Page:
Gospel Lesson for the 33rd Sunday in Ordinary Time: Mark 13:1-8
13 As he came out of the temple, one of his disciples said to him, “Look, Teacher, what large stones and what large buildings!” 2 Then Jesus asked him, “Do you see these great buildings? Not one stone will be left here upon another; all will be thrown down.”
3 When he was sitting on the Mount of Olives opposite the temple, Peter, James, John, and Andrew asked him privately, 4 “Tell us, when will this be, and what will be the sign that all these things are about to be accomplished?” 5 Then Jesus began to say to them, “Beware that no one leads you astray. 6 Many will come in my name and say, ‘I am he!’ and they will lead many astray. 7 When you hear of wars and rumors of wars, do not be alarmed; this must take place, but the end is still to come. 8 For nation will rise against nation, and kingdom against kingdom; there will be earthquakes in various places; there will be famines. This is but the beginning of the birth pangs.
This passage in Mark is known as the “little apocalypse.” Apocalyptic literature is popular during times of disaster, war, and tyranny. It is often interpreted as a prediction of the end of times or the inevitable reign of God sometime in the near future. The intent of the writer, though, is hope for today. It is written as an assurance that life will not always be as it is right now.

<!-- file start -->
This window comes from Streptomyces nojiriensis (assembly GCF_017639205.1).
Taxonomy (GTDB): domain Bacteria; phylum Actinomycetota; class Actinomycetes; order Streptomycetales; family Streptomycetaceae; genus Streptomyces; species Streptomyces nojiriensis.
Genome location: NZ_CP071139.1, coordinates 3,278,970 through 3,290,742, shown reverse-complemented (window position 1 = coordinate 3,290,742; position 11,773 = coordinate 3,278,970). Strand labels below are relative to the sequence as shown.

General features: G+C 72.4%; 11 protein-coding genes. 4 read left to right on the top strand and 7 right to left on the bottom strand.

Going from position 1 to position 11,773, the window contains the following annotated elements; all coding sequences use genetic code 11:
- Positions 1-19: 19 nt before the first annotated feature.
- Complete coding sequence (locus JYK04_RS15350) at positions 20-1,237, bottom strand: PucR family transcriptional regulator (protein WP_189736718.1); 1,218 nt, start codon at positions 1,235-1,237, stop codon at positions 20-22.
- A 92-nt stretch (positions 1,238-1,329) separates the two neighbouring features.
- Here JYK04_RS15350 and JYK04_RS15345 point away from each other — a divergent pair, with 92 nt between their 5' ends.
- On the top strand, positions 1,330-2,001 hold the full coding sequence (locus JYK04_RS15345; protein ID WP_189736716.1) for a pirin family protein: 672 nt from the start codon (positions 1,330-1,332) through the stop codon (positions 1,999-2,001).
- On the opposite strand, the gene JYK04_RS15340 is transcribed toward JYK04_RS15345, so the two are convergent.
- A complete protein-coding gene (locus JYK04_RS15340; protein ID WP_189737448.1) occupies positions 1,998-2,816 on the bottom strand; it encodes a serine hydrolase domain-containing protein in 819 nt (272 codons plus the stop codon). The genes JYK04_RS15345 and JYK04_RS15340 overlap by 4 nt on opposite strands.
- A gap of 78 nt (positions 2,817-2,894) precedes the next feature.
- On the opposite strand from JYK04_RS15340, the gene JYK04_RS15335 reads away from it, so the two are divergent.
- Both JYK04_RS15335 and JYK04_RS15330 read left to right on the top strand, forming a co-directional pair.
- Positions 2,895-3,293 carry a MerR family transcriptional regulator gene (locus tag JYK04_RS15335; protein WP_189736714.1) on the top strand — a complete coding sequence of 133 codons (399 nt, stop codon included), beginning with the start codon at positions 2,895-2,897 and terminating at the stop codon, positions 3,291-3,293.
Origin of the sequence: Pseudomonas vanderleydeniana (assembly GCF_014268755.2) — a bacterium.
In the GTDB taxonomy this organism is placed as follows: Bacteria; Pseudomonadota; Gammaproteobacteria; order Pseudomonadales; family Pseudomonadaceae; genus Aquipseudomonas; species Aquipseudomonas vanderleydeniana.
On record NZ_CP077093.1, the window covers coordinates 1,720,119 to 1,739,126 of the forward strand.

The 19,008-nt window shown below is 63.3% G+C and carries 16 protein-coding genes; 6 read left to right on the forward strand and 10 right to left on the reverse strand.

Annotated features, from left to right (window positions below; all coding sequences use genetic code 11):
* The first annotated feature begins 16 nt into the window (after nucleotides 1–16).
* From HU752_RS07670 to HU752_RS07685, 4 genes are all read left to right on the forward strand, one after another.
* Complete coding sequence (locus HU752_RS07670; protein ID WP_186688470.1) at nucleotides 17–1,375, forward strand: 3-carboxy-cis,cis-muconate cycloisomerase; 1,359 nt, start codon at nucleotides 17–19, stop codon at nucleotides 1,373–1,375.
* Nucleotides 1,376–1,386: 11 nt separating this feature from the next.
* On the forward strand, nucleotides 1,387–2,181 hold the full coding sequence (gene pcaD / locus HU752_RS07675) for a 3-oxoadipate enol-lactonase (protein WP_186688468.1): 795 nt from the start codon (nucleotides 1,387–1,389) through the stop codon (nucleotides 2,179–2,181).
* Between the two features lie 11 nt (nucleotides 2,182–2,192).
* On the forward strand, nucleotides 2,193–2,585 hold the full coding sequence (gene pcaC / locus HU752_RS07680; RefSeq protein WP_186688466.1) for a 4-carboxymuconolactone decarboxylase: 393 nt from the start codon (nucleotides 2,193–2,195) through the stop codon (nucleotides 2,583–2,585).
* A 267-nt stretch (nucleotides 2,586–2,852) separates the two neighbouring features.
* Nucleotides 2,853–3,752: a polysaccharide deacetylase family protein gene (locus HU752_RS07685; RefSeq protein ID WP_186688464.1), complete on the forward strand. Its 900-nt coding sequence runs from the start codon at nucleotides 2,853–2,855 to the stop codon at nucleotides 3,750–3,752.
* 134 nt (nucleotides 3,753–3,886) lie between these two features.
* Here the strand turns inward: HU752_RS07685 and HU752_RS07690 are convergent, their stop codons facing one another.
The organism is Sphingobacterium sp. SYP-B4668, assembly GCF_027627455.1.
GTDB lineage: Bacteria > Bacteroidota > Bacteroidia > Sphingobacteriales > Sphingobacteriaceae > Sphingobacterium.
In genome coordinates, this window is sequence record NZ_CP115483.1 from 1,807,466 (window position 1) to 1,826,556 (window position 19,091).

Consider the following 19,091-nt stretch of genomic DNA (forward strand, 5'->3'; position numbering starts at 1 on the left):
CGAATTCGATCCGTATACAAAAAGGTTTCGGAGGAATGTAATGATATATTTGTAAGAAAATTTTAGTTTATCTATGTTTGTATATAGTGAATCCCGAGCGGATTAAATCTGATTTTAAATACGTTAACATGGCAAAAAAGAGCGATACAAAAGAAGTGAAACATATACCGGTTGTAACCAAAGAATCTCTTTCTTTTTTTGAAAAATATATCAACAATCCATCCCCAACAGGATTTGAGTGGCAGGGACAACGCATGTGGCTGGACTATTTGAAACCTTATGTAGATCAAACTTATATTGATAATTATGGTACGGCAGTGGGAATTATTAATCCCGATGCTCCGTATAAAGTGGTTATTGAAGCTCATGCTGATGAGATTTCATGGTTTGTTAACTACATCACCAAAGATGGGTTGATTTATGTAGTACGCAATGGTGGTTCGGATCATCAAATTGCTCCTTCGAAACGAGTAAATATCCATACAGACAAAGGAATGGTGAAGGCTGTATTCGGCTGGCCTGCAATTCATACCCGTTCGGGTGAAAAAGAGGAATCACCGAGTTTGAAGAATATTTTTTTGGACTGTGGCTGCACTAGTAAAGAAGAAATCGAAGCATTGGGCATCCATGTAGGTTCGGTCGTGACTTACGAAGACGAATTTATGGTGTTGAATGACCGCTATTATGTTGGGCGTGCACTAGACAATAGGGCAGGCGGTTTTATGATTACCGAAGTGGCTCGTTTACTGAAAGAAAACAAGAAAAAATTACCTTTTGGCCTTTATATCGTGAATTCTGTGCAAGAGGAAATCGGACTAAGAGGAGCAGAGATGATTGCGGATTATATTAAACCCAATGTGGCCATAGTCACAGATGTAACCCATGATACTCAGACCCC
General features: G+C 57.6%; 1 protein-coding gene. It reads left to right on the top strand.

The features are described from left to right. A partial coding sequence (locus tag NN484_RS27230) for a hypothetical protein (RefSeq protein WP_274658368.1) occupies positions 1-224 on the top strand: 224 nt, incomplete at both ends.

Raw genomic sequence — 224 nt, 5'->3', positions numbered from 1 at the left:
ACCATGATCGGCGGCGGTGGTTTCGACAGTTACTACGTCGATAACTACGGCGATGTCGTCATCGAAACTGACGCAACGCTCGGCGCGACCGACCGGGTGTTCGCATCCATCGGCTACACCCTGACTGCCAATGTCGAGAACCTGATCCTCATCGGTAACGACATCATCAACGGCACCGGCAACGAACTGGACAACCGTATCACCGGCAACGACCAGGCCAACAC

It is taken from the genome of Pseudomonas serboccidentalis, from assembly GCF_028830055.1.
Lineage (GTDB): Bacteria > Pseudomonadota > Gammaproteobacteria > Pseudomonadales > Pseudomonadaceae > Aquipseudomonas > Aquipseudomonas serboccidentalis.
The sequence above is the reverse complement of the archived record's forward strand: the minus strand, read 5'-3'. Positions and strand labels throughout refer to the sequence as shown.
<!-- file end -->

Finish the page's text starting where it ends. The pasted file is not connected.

Whether Jesus predicted the destruction of the temple or not, this gospel was written a short time after the Romans tore it to the ground. Mark’s intent was not prophesy but rather comfort for the loss of their beloved place of worship.
The Girard Presbyterian congregation is best suited to interpret this passage for us. The fire that leveled their sanctuary and educational wing are birth pangs to the building that is to come. Although I find the metaphors chosen unsettling, they seem to be meaningful to those who are traumatized.
And the intent of the language is true. We are not to focus on what is destroyed but on the One who brings life to us all. Jesus will come to us today and every day.
Peace to you, Keith